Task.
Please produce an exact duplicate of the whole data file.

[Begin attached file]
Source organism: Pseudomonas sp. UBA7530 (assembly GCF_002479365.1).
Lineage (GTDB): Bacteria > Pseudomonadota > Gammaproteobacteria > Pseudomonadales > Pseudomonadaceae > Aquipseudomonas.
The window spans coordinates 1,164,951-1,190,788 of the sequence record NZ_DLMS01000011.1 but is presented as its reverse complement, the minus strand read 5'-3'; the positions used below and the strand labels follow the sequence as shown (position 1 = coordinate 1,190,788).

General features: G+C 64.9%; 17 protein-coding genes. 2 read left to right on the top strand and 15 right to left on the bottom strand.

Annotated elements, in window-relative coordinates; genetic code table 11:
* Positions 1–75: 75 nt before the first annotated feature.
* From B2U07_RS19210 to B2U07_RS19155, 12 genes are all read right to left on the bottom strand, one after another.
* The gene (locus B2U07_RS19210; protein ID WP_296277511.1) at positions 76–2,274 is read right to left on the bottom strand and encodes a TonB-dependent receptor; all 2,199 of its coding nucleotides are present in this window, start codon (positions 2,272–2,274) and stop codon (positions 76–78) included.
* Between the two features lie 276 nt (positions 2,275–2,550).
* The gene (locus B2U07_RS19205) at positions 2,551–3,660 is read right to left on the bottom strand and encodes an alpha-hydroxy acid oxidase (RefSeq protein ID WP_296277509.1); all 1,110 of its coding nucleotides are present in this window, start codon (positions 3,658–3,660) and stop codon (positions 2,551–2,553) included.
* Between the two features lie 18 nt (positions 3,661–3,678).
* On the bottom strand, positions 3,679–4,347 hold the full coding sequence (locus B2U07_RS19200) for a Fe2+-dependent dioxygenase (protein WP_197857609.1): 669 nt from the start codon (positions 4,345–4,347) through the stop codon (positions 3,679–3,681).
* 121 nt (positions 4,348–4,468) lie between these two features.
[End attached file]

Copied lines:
Source organism: Pseudomonas sp. UBA7530 (assembly GCF_002479365.1).
Lineage (GTDB): Bacteria > Pseudomonadota > Gammaproteobacteria > Pseudomonadales > Pseudomonadaceae > Aquipseudomonas.
The window spans coordinates 1,164,951-1,190,788 of the sequence record NZ_DLMS01000011.1 but is presented as its reverse complement, the minus strand read 5'-3'; the positions used below and the strand labels follow the sequence as shown (position 1 = coordinate 1,190,788).

General features: G+C 64.9%; 17 protein-coding genes. 2 read left to right on the top strand and 15 right to left on the bottom strand.

Annotated elements, in window-relative coordinates; genetic code table 11:
* Positions 1–75: 75 nt before the first annotated feature.
* From B2U07_RS19210 to B2U07_RS19155, 12 genes are all read right to left on the bottom strand, one after another.
* The gene (locus B2U07_RS19210; protein ID WP_296277511.1) at positions 76–2,274 is read right to left on the bottom strand and encodes a TonB-dependent receptor; all 2,199 of its coding nucleotides are present in this window, start codon (positions 2,272–2,274) and stop codon (positions 76–78) included.
* Between the two features lie 276 nt (positions 2,275–2,550).
* The gene (locus B2U07_RS19205) at positions 2,551–3,660 is read right to left on the bottom strand and encodes an alpha-hydroxy acid oxidase (RefSeq protein ID WP_296277509.1); all 1,110 of its coding nucleotides are present in this window, start codon (positions 3,658–3,660) and stop codon (positions 2,551–2,553) included.
* Between the two features lie 18 nt (positions 3,661–3,678).
* On the bottom strand, positions 3,679–4,347 hold the full coding sequence (locus B2U07_RS19200) for a Fe2+-dependent dioxygenase (protein WP_197857609.1): 669 nt from the start codon (positions 4,345–4,347) through the stop codon (positions 3,679–3,681).
* 121 nt (positions 4,348–4,468) lie between these two features.